John Phillips Ministries

Boaz Finds a Way

iwmadmin on Aug 07, 2017

Love always finds a way. As the hymn writer puts it:

Love found a way to redeem my soul.
Love found a way that could make me whole.
Love took my Lord to the cross of shame.
Love found a way—oh bless His holy name.

"Love never faileth." That, says the Holy Spirit, is the nature of love. There can be no doubt that Boaz loved Ruth, right from the start, even before he actually met her there in the harvest field. "All the city of my people doth know that thou art a virtuous woman," he said (Ruth 3:11). He knew all about her. His heart was already stirred. And then he met her. The "servant that was set over the reapers" told Boaz who she was (2:6). In the Old Testament an unnamed servant is often a type of the Holy Spirit. It was this unnamed servant who made the introduction, that momentous face-to-face meeting at which Boaz's heart went out to Ruth. He gave her ample evidence of the state of his heart. He gave her an ephah of grain, ten times what she needed. He would marry her—in spite of the obstacles! And there were four of them, and formidable obstacles they were. But love found a way.

The first obstacle was the fact of a cursed race. Ruth was a Moabite, and the Moabites were a people under the curse of God. The reason was historical (Num. 22–25; Deut. 23:3–6). When the Hebrews reached the Moabite frontier, on their way from Egypt to Canaan, the Moabites opposed them. In fact, they hired a Mesopotamian psychic to come and curse them. When that failed, they corrupted them and then looked for God to curse them for their sin. God punished the fallen Israelites, indeed; but He also brought a curse down upon the Moabite race. But that was only part of it. The curse of the Law upon the Moabite people was but the fruit. The root of the curse went much deeper and ran back some 550 years or so. The father of Moab was Lot. Moab was the son incestuously conceived by Lot's oldest daughter on the hills overlooking the smoldering ruins of Sodom, and his godless descendants (the Moabites) became Israel's determined foes. But there was another obstacle for Boaz. It was the obstacle of a condemning rule, for the Law legislated against the Moabite: "An Ammonite or Moabite shall not enter into the congregation of the Lord; even to their tenth generation shall they not enter . . . for ever. . . . Thou shalt not seek their peace nor their prosperity all thy days for ever" (Deut. 23:3, 6). That was indeed a formidable obstacle. Only the bringing into operation of a higher law (the law of the kinsman-redeemer) could find a way around it.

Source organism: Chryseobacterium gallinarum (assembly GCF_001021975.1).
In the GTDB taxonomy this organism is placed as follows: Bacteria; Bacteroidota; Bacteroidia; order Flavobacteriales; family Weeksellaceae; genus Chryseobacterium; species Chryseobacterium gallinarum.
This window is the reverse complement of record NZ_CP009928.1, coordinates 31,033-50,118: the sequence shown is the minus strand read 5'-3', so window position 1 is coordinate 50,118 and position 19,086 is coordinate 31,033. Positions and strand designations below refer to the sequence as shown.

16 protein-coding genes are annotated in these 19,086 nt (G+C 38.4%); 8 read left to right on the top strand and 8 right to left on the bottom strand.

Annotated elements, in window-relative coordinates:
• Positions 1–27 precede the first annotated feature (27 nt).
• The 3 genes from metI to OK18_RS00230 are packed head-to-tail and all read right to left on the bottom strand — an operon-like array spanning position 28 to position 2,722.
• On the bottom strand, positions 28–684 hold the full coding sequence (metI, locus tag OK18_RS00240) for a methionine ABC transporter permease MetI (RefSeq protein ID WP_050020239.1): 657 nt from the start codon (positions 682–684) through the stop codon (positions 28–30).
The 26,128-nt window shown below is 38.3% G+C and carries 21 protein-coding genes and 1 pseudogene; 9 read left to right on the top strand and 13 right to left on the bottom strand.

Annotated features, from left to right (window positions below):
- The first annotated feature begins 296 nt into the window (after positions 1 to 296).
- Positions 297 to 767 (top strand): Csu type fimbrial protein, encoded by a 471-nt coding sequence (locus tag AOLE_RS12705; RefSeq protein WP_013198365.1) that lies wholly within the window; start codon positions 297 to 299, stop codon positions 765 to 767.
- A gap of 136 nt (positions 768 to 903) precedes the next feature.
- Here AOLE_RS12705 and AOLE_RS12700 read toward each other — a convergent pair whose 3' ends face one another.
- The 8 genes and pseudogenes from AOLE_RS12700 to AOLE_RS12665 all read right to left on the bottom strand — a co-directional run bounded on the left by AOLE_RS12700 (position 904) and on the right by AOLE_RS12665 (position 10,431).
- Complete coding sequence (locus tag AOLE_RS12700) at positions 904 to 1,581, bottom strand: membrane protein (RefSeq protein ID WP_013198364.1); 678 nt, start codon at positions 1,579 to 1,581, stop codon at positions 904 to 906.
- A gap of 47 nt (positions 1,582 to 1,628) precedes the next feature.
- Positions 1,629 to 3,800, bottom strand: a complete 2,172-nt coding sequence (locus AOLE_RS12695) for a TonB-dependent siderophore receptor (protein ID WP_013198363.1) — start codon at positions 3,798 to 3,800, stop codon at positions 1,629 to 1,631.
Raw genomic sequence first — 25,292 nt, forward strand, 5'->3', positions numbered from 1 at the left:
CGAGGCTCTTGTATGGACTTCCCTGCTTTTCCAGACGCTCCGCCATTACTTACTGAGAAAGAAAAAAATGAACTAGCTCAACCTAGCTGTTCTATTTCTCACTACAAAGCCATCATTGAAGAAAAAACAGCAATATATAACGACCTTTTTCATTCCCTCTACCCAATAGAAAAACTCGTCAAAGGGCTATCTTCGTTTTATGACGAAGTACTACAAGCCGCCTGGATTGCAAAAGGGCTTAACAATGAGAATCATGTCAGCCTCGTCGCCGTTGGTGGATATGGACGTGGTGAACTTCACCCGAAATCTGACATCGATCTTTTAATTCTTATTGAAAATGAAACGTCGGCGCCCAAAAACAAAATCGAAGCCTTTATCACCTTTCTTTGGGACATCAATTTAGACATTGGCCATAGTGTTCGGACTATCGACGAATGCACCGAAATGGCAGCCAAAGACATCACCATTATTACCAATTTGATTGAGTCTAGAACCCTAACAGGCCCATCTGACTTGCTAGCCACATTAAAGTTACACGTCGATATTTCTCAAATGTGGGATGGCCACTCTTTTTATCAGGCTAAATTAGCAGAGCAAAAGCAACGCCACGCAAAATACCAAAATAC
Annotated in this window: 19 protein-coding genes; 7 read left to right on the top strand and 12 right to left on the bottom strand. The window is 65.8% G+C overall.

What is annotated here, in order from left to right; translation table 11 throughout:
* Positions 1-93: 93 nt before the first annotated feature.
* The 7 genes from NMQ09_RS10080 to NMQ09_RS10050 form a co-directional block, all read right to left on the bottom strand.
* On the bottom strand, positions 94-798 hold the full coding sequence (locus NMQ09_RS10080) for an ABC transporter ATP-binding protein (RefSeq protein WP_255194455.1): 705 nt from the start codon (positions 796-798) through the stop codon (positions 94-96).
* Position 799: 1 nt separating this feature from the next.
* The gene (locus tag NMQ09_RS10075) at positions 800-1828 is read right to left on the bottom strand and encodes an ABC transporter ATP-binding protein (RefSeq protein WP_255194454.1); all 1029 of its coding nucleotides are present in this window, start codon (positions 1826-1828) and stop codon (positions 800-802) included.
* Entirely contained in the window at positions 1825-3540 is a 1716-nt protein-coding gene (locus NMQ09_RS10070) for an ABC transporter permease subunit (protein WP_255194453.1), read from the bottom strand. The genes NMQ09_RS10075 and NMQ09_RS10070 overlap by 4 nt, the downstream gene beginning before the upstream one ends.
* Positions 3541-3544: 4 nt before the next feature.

Then, too, there was the obstacle of a closer relative. Boaz had to be very careful in working his way around this obstacle. Two issues were involved. First, there was the matter of the property (the property of Elimelech, which was in limbo now that his sons, Mahlon and Chilion, were also dead). The nearer kinsman was eager to gain possession of that property.

Then, suddenly, Boaz raised the other issue, the matter of the person. The nearer kinsman could not have the property without the person. If he wanted to acquire the property, he also would have to wed the widow Ruth. He backed off in a hurry. He certainly did not want to wed a cursed Moabite. The last thing he wanted was to mar his family tree and spoil his hope of becoming an ancestor of Christ by introducing Moabite blood into his ancestral line. Boaz had no such scruples. His family tree was already "marred." His mother was the Canaanite harlot, Rahab.

Finally, there was the obstacle of a costly requirement. As kinsman redeemer he would be obliged to buy both the person and the property of Ruth. Redemption was a costly business. Boaz, however, was both able and willing to pay the price for he was a "mighty man of wealth" (Ruth 2:1), and he loved the Moabite widow with all his heart. So love found a way. The obstacles were swept aside, Boaz married the Moabite, and the stage was set for the coming of Christ.